Book Review: Bone Saw by Patrick Lacey

“A fast and entertaining read that delivers 80s style pulpy action horror by the bucket-load.”

 

Having first viewed Nightmare on Elm Street when he was five years old, it is clear to see where the love for horror began for Patrick Lacey. It is a love that was nurtured through reading every horror book he could lay his hands on, from R.L. Stine’s Goosebumps series to Stephen King, before discovering splatterpunk authors like Laymon, Ketchum and Skipp among others. The influence of splatterpunk on his own work, from his numerous short stories and novellas to his two previous novels (Dream Woods, 2016, and We Came Back, 2017, both from Sinister Grin Press). For fans of the style and fans of Lacey’s other work, you’ll be happy to hear he continues to deliver the gore, as well as a great story, in his latest novel.

Liam Carpenter is a clerk in one of America’s last surviving video stores, living above his aunt’s garage after falling out with his parents when he decides to drop out of film school. His life consists of hanging with seemingly equally aimless friends, Corey and Marcus, as well as Corey’s shallow and abrasive girlfriend Jacquelyn, getting drunk and watching horror movies. His favourite series, Pigfoot, revolves around a vicious humanoid creature with horrifying pig-like features who hunts his prey and slaughters them in increasingly creative ways. Imagine Liam’s delight when he realises the creator and director of Pigfoot, Clive Sherman, is bringing the filming of the latest instalment to his small town.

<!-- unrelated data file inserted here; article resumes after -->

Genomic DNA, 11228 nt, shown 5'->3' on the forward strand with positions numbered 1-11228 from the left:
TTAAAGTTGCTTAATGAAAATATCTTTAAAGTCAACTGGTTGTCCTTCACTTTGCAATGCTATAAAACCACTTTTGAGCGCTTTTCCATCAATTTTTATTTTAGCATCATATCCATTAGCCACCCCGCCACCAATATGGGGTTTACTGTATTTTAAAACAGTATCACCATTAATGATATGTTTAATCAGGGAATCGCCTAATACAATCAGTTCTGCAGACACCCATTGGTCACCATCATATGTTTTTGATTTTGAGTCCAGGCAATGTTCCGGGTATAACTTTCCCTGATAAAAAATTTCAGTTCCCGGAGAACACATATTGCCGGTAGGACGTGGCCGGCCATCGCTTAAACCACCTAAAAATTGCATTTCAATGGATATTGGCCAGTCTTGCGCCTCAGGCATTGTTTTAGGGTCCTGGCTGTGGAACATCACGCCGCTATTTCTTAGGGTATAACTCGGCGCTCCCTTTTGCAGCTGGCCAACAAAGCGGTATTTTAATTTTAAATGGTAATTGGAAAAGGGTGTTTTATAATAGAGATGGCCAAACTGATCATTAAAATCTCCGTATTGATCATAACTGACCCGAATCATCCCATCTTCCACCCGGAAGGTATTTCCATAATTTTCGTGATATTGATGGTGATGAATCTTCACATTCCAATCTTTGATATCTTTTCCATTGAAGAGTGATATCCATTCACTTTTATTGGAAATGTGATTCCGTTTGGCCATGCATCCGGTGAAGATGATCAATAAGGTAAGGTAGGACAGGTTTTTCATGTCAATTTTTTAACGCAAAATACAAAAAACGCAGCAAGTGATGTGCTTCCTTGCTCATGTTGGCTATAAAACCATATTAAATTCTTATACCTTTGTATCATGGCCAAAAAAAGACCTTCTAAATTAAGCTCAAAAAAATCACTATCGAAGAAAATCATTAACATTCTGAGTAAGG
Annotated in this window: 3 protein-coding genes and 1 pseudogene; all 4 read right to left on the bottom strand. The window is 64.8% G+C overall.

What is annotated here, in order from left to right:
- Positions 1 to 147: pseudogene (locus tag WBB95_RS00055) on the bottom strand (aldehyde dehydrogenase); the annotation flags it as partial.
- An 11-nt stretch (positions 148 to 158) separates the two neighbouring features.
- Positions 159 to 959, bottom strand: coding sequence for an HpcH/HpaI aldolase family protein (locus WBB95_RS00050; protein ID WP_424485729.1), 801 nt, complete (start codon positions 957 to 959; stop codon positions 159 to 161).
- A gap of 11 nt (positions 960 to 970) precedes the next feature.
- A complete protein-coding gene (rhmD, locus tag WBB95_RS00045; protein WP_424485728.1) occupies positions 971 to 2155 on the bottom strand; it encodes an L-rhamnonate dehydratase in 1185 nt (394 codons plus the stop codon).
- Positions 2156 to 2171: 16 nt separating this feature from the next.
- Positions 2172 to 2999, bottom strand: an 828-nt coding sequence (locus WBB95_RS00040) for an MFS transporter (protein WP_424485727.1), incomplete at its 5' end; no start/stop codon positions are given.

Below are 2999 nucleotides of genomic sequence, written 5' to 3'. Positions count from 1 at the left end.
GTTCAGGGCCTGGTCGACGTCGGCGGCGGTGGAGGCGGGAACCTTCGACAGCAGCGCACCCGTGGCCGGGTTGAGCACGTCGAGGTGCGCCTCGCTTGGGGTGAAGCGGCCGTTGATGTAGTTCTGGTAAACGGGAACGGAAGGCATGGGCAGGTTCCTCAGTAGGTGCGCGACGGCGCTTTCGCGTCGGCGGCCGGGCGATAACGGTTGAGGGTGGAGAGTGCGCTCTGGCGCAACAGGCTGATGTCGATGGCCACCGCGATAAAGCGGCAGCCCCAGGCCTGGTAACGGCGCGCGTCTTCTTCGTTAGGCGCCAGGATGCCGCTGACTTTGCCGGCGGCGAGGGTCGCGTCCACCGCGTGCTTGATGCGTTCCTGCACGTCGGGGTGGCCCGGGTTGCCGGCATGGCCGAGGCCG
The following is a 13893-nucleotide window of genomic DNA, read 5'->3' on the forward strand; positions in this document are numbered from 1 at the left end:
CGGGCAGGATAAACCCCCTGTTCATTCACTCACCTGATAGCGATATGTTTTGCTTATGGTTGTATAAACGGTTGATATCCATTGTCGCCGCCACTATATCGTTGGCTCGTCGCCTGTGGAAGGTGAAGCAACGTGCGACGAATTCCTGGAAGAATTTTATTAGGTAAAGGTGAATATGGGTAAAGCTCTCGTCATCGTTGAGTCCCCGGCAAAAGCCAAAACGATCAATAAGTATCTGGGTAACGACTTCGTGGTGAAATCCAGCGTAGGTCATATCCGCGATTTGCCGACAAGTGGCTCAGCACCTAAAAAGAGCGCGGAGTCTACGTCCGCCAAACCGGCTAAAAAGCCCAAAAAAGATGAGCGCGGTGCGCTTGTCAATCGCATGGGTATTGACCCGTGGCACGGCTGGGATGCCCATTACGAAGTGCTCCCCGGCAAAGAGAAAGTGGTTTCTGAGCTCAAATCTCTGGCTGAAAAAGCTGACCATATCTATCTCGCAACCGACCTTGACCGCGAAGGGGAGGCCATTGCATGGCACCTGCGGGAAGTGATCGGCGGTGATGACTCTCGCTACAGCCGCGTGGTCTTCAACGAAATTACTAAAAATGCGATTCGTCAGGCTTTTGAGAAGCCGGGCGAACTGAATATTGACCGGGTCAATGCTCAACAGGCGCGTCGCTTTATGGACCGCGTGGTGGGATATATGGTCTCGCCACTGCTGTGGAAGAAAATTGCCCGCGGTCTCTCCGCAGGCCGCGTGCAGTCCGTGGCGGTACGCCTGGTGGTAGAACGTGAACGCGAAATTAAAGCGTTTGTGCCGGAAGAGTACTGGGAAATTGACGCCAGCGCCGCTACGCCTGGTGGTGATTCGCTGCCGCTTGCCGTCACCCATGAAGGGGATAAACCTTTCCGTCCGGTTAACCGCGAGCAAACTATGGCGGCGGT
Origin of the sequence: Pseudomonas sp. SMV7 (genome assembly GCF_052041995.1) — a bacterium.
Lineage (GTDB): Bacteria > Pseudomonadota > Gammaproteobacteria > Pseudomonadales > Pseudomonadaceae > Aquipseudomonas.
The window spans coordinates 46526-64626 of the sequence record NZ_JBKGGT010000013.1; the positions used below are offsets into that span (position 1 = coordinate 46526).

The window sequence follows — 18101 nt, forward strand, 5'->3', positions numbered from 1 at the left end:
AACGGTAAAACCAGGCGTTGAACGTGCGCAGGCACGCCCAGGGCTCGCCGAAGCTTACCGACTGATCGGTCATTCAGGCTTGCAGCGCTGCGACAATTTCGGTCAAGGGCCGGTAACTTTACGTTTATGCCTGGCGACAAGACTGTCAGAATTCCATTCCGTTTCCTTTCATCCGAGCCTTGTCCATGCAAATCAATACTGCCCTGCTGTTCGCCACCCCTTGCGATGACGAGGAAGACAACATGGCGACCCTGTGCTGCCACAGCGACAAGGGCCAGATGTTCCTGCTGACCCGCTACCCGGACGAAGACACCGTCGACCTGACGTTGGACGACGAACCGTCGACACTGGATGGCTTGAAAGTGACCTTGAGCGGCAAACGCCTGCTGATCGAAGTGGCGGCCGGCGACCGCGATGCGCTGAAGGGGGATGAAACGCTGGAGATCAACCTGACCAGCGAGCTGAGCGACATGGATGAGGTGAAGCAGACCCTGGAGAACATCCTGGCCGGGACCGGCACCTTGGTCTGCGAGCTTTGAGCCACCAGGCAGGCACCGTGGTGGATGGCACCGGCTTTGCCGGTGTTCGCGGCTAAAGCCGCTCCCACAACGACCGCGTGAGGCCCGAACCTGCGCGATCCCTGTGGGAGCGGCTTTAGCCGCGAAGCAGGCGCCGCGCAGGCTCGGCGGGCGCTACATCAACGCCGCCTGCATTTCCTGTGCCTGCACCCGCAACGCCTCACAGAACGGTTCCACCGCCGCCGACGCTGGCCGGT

But it is clear from the opening of the book that this is no ordinary movie shoot. Sherman has an ace up his sleeve that will add to the grisly authenticity of the kill scenes as well as keeping the effects bill to a minimum. With the aid of some creepy crewmembers and the alluring – yet disturbing – Tara, Sherman is planning something huge for the small town of Bass Falls. Something much worse than a simple low-budget gory monster movie. Liam just happens to be in the wrong place at the wrong time and, after learning that his place of business is closing due to the shoot, and a less than amiable meeting with Sherman (never meet your heroes, right?), he finds himself on the front line in the defence of his town, and possibly the world.

But he is not alone. His so-called friends cannot be counted on for help. But, Maura, the new waitress at the local coffee shop, where he has been working on his movie script, finds herself drawn into the fight. After a run-in with a cough syrup-addicted private investigator with mother issues, her path becomes entwined with Liam’s and there may actually be more to her story than first meets the eye. Lacey does a good job of showing us each of these different threads of the story, before seamlessly bringing them together into a cohesive and entertaining story. If you have ever been stuck in a dead-end job, unsure of your future, you will feel a great deal of sympathy for Liam. And if you have ever felt the need to run away from a difficult situation, you will relate to Maura’s plight. The dialogue between the characters is authentic and helps pull you into the story.

There isn’t too much mystery in a story like this; Lacey lays it all out for the reader to see and enjoy. It is clear from early on who the antagonist is and who is perpetrating the horrible murders around Bass Falls, even if the ultimate goal is kept under wraps, more or less, until the books finale. The main positives of the book are the interaction between the characters, a likeable and relatable protagonist, and, for fans of gory death scenes, Lacey’s splatterpunk style shines through in every bloody scene. The private investigator offers a great deal of laughs while dealing with the imposing figure of his mother. And the pacing is handled well, making this a fast and entertaining read that delivers 80s style pulpy action horror by the bucket-load.

THOMAS JOYCE

Publisher: Perpetual Motion Machine Publishing
Paperback: 254pp
Release Date: 15 May 2018

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